Local thespians create on-stage magic at the regal old playhouse in Hawley
I'm going to let you all in on a little secret: Believe it or not, I nearly took a completely different path in life.
Yes, there was a time when I seriously considered becoming an actor rather than a writer.
Hey, don't laugh! I earned the lead in the very first play I ever auditioned for.
Ah, I remember it like it was yesterday: Kevin Edwards starring as Old Joe Clarke in a musical entitled, amazingly enough, “Old Joe Clarke.”
I was pretty young at the time, so there weren't any talent scouts in the audience looking to whisk me off to Broadway. However, there were several cool aspects of playing Old Joe Clarke.
I got to dress like a cowboy, strum a kid-sized acoustic guitar, shoot off a cap pistol (those were much more innocent times, folks) and … brace yourselves … I also received my very first kiss! Yessir, I got a peck on the cheek from the prettiest girl in my class right up there on the stage.
This heady stuff all took place in my second year of Kieglergarten, a much-loved preschool here in Honesdale during the 1960s and 70s.
Sadly, memories of my early stage triumphs soon faded. As the years passed, I began to focus on sports and just slowly drifted away from the footlights.
However, my experience as Old Joe Clarke and my, ahem, latent thespian talent, emerged in the next generation...
Both of my children love the stage. They caught the bug from their mom, herself a talented performer who sang and danced at Woodloch Pines for many years.
One day when Alec and Scout were little, I drove them to a practice for their very first Ritz Bitz play: “Guys & Dolls Junior.”
For those of you who may not be familiar, Ritz Bitz is a kids' theatre group that stages scaled-down versions of famous plays.
They're incredibly well done and unbelievably cute.
Unfortunately, my first impression of the Ritz Company Playhouse in downtown Hawley wasn't entirely positive.
My memories of The Ritz on that first summer's day are of a dark, dank, hot, crumbling old building. The water-stained ceiling tiles, musty old curtain and peeling wallpaper caused me to shake my head sadly.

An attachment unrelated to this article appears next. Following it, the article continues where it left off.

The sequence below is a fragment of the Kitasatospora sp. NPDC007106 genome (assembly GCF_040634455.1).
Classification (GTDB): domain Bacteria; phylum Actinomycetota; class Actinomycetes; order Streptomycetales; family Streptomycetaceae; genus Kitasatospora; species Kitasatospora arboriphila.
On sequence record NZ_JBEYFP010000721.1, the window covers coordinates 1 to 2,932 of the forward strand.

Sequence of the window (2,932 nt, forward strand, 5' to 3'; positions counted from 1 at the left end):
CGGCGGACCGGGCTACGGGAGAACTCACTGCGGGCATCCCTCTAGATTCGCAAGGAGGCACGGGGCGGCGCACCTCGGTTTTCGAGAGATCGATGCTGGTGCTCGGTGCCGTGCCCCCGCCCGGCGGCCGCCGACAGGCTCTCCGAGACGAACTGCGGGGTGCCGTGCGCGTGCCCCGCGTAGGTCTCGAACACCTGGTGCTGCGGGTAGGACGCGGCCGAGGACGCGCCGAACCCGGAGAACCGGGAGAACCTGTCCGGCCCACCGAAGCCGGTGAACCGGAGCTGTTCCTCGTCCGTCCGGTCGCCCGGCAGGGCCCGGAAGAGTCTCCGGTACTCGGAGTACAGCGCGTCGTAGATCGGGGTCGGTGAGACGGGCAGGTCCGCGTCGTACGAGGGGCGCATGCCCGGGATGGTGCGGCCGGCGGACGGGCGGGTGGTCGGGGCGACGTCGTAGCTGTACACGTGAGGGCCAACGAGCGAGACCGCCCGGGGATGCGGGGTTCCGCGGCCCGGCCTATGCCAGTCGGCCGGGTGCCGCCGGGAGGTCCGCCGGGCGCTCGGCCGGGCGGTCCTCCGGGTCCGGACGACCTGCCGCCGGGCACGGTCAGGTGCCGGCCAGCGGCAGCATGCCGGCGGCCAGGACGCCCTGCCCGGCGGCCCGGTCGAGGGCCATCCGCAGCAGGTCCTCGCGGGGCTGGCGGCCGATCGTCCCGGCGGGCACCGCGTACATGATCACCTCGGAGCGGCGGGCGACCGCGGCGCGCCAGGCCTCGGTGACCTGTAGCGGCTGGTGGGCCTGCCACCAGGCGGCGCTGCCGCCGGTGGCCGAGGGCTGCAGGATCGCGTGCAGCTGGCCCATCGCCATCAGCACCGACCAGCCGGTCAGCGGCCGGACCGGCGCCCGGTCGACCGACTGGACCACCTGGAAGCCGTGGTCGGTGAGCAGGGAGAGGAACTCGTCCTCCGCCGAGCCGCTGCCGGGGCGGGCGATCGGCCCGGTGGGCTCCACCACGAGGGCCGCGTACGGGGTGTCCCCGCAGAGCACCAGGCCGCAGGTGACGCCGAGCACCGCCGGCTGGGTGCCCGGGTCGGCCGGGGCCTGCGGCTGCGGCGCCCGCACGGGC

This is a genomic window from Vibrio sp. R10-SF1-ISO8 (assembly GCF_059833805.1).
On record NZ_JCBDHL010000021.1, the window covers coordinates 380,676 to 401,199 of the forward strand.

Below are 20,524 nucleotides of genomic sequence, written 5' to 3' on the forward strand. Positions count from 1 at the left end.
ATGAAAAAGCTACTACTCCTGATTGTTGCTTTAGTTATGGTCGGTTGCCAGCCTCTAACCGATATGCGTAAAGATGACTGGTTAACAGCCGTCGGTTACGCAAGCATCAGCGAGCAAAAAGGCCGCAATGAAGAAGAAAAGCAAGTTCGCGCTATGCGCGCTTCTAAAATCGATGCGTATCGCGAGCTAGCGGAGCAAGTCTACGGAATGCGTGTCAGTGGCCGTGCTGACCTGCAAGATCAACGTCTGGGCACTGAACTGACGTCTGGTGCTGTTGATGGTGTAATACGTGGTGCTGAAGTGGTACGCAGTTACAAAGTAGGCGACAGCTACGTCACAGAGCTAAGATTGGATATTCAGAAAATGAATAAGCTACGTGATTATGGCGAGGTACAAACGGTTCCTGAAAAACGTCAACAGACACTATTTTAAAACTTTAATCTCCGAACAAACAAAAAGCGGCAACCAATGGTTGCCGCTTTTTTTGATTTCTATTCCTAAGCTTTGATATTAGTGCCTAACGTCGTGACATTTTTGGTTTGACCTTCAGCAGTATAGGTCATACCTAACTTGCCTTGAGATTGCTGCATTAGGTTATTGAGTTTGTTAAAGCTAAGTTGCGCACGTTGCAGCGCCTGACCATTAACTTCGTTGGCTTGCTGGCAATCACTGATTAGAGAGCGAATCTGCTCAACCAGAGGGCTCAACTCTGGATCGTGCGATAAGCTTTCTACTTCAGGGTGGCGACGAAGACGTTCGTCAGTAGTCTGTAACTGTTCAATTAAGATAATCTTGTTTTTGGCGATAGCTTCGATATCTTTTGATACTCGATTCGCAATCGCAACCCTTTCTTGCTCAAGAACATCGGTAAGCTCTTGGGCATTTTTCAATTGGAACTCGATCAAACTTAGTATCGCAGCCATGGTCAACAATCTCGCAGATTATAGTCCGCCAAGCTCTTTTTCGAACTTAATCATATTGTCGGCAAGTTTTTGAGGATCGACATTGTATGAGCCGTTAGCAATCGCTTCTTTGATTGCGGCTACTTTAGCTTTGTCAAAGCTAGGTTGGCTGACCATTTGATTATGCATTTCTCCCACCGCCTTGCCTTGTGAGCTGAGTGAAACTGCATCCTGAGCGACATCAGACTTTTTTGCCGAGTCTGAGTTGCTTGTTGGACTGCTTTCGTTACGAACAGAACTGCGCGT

That was a long time ago, though, and little did I realize the magic I'd see conjured there over the course of the next 15 years.
A Bit of History
The Ritz was built in 1933 as a home to a Comerford Motion Picture Theater.
What once was a beautiful art deco style building deteriorated over the decades and closed in 1970. Three years later, it was purchased and given a second life as home to a locally-based theatre troupe.
This group, led by the trio of Dick Murphy, Peggy Murphy and Samuel “Ed” Buckmaster, mounted its very first production in June of 1973.
“Brigadoon” was a huge success and established the company as a major player on the NEPA arts scene. The Ritz became, and remains to this day, a major part of my family life.
Over the course of its 45-year run, the Ritz has hosted hundreds of shows and entertaining nearly a quarter million spectators. Its performers have earned many accolades and awards since 1973.
For example, Ed Buckmaster, who sadly passed away two years ago, was a fixture at The Ritz in just about any capacity you can imagine.
I knew him as the dapper old dude at the back of the house, passing out seat cushions and helping folks find their seats.
Ed appeared in literally hundreds of shows at The Ritz spanning more than four decades. He acted, directed, designed sets, worked lights and sounds … even served as House Manager and Box Office Manager in later years.
As recently as 2015, Ed was still taking on acting roles, appearing in “Arsenic and Old Lace.”
In 1988, he was honored to receive the NEPA Theatre Association's lifetime achievement award at a gala ceremony held on the campus of Wilkes University.
While Ed is sorely missed, the Ritz Company Playhouse remains a vital, living entity.
The troupe stages everything from light-hearted musicals to intense dramas, much to the delight of local audiences.
Some of my personal favorites in recent years include “Curtains,” “Dirty Rotten Scoundrels” and “Young Frankenstein.”
At the moment, the troupe is staging a classic musical comedy from the 1920s. “Anything Goes” features music by Cole Porter and a story penned by PG Wodehouse.
Each night I sit there in the dark, look up at my son and smile. Alec is playing the role of Moonface Martin, a hapless gangster wannabe who's “Public Enemy Number 13.”
With every wisecrack and every song, my smile grows wider. I think back all those years to his first role as Harry the Horse. Once again, I shake my head … this time, not in sadness but in wonder.
This wonderful old edifice is home to a talented, dedicated, hard-working group of actors who routinely produce wildly-entertaining shows.
If you haven't been to The Ritz, you really don't know what you're missing.
The company is once again producing a full slate of shows which includes:
•Anything Goes (through July 22);
•The Second Lady (July 27-Aug. 5);
•Seussical Jr. (Aug. 10-19);
•Sandy Toes and Salty Kisses (Aug. 24-Sept. 2).
For further information, visit the Ritz Facebook page or the website at ritzplayhouse.com